Spy Role Not Key to Ngcuka Saga, says Maduna
Cape Town - It was irrelevant whether prosecutions chief Bulelani Ngcuka spied for the apartheid government unless it was found that, because of his "alleged ignoble past", he had abused his office to target certain individuals, Justice Minister Penuell Maduna said yesterday.
Maduna's comments in Parliament make it clear that government and the African National Congress are not about to embark on a witch-hunt for former informers and spies, despite the appointment by President Thabo Mbeki of a judicial inquiry into the allegation against Ngcuka.
Maduna said that if, hypothetically speaking, the allegation was found to be true by the commission of inquiry chaired by Judge Joos Hefer, this would not automatically mean that Ngcuka would have to leave his position.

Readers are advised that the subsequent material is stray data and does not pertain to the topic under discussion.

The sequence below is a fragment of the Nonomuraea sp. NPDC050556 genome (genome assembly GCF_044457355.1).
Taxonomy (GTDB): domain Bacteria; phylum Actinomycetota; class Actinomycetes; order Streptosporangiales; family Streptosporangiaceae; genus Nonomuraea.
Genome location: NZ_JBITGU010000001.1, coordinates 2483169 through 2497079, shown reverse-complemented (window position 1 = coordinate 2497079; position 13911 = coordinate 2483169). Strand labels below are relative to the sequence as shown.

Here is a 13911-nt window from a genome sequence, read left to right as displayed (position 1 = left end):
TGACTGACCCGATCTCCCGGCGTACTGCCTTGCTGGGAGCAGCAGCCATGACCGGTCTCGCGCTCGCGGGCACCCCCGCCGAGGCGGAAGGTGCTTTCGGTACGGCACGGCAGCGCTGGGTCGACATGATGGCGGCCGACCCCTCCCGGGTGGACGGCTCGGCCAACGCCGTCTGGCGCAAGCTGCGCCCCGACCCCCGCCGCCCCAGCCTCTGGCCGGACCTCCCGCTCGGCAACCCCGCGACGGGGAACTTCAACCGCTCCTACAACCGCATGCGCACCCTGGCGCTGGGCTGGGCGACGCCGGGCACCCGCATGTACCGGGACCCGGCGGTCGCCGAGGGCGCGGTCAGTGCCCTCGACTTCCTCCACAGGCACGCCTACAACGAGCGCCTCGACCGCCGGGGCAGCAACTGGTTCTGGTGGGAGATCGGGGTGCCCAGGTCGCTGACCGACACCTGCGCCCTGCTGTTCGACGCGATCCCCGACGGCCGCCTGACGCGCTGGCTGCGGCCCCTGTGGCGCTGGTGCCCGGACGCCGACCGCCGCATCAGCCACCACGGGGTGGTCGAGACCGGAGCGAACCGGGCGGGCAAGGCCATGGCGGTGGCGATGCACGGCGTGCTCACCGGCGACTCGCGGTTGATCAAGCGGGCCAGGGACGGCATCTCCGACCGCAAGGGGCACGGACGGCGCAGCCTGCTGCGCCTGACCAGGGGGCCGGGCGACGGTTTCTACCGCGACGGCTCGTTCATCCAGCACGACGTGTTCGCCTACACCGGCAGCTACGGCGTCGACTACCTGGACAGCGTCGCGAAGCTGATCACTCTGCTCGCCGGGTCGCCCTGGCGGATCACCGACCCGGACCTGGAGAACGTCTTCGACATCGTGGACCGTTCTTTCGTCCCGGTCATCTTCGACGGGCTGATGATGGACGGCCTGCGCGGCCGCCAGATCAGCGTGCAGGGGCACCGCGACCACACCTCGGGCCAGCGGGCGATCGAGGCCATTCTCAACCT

The sole aim of the investigation, Maduna said in reply to a question by Democratic Alliance justice spokeswoman Sheila Camerer, was to determine whether Ngcuka was targeting particular individuals.
Ngcuka has spearheaded the Scorpions investigation into alleged corruption by Deputy President Jacob Zuma and former transport minister Mac Maharaj.
Maduna said there would never be a general inquiry into alleged apartheid spies and informers.
" In this particular instance, there is an investigation because there is a suggestion that the office is being abused.
"If that suggestion was not made, we would not be having an inquiry," he said.
"The fact that you might indeed have done or said ignoble things under apartheid is neither here nor there."
Maduna said as far as he had been able to establish, Ngcuka at the time deputy chairman of the National Coucil of Provinces did not receive a security clearance before his appointment in August 1998. Nor was this legally required.
The appointment was endorsed by then president Nelson Mandela and approved by the cabinet.
Maduna said that Maharaj, who has publicly supported claims that Ngcuka was an apartheid spy, was present at that meeting.
With acknowledgements to Linda Ensor and the Business Day.